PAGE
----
Least-Conflict Solar Siting

Exploring pathways to protect Washington’s unique and diverse habitat and agricultural lands while producing the solar energy needed to help the state’s utilities reach 100% clean electricity.

The Least-Conflict Solar Siting project concluded at the end of June 2023 with the publication of the Least-Conflict Solar Siting on the Columbia Plateau report.

The mapping tool and maps continue to be accessible through the Least-Conflict Solar Siting Gateway.

You are still welcome to join the Email list. However, it will only be used for news about data and map updates, announcements for mapping tool trainings if available, or news about other WSU Energy Program siting projects such as the upcoming Pumped Storage Hydropower Siting project.

The Least-Conflict Solar Siting Project poses the question: Where can utility-scale solar be developed in the Columbia Plateau region while also ensuring that important natural habitat, productive farmlands and ranchlands, and tribal rights and cultural resources are protected?

To do this, the Washington State University Energy Program is leading a voluntary, collaborative, non-regulatory effort that engages relevant stakeholders, Tribes, and key agencies in a conversation and process to identify least-conflict areas for utility-scale solar development. The intent is to reduce land use conflicts and minimize negative impacts to natural and working lands while increasing solar renewable energy production. The project will make relevant spatial data available to the public, create maps highlighting the least-conflict areas in the region, and produce a final report by June 30, 2023.


The Clean Energy Transformation Act requires Washington state utilities to meet 100% of their load with clean, renewable sources of energy by mid-century. To help meet these requirements, utility-scale solar developments are necessary. A large increase in proposals for solar development in the Columbia Plateau region of eastern Washington is putting pressure on communities and local governments, and risking loss of some of the region’s productive farmland, ranchlands, and native shrubsteppe habitat—over half of which has already been lost.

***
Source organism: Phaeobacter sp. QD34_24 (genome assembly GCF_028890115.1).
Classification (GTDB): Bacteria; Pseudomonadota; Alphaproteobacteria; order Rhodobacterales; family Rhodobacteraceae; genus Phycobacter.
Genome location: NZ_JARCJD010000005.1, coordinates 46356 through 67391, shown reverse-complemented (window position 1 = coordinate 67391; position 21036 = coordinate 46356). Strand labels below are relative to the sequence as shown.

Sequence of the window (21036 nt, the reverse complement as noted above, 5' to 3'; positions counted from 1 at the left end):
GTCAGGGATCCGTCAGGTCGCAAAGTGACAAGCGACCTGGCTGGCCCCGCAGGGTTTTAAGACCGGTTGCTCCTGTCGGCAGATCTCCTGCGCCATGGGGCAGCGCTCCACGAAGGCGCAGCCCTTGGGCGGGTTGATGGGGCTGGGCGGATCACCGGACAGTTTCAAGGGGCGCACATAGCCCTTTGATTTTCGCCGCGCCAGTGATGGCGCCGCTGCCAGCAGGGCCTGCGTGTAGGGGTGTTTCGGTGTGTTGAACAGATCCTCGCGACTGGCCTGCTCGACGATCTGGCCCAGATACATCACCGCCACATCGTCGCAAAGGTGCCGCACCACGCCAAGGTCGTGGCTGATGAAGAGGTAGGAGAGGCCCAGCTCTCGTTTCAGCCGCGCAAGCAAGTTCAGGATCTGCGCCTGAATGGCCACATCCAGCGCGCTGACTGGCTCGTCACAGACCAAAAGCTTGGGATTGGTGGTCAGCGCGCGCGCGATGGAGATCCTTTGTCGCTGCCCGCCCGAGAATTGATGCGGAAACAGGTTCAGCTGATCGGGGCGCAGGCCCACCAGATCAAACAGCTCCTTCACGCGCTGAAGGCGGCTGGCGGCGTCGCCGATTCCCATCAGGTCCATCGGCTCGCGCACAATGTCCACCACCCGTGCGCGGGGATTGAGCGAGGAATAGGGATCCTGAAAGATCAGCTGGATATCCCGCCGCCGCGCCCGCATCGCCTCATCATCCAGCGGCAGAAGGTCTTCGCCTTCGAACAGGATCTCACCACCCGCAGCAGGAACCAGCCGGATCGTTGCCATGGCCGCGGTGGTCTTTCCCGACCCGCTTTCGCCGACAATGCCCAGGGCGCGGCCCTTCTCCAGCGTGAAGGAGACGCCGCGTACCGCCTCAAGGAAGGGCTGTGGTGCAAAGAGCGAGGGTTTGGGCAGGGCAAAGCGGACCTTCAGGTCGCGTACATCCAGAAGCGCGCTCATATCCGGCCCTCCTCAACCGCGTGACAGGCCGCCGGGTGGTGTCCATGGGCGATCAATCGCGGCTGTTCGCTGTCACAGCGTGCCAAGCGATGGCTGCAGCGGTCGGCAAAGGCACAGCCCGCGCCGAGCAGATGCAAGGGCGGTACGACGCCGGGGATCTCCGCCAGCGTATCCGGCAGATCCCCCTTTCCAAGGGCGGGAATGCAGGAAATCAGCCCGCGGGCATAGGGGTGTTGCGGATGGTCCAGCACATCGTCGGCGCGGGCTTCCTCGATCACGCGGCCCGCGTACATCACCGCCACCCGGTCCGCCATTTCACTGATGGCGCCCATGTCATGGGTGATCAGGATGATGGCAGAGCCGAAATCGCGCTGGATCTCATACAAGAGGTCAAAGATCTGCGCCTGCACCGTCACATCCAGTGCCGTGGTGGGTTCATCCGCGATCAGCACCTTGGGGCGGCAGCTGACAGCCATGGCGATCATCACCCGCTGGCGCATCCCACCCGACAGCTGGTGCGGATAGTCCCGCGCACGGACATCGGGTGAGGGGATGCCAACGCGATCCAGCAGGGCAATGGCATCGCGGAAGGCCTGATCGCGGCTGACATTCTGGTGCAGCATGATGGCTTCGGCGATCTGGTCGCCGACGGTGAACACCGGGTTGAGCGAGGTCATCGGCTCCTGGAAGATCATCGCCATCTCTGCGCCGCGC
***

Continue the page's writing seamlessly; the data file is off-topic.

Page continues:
To address this situation and find a common path forward, a bipartisan group of stakeholders and legislators secured state funding for the Least-Conflict Solar Siting Project in the 2021 Washington state legislative session. Funding is appropriated through a budget proviso for fiscal year 2023.

How the Least-Conflict Process Works

Groups of participants with interests in farmland, ranchland, and environmental conservation, etc., are guided through an exercise to map lands that are of high value from each group’s perspective. Lands that would generate less opposition to solar developments – the least-conflict lands – will be identified and mapped. A solar industry group identifies the best opportunities for their industry.

Tribal involvement is specific to each Tribe, and may include feedback of the draft maps and additional mapping layers.

An overlay of the maps identifies the common least-conflict lands. Maps and data are stored in an online platform for public use during the project and after it concludes. An important outcome of this project is for the data and maps to be used by planners, agencies, solar industry, Tribes, stakeholders, and others.

All interested persons are invited to three large meetings—which occur throughout the process—to stay informed, offer feedback, and provide input on other related issues. All of these meetings are likely to be virtual due to ongoing COVID-19 precautions. 

Stay Informed

Register here to join our email list for announcements and news.


Karen Janowitz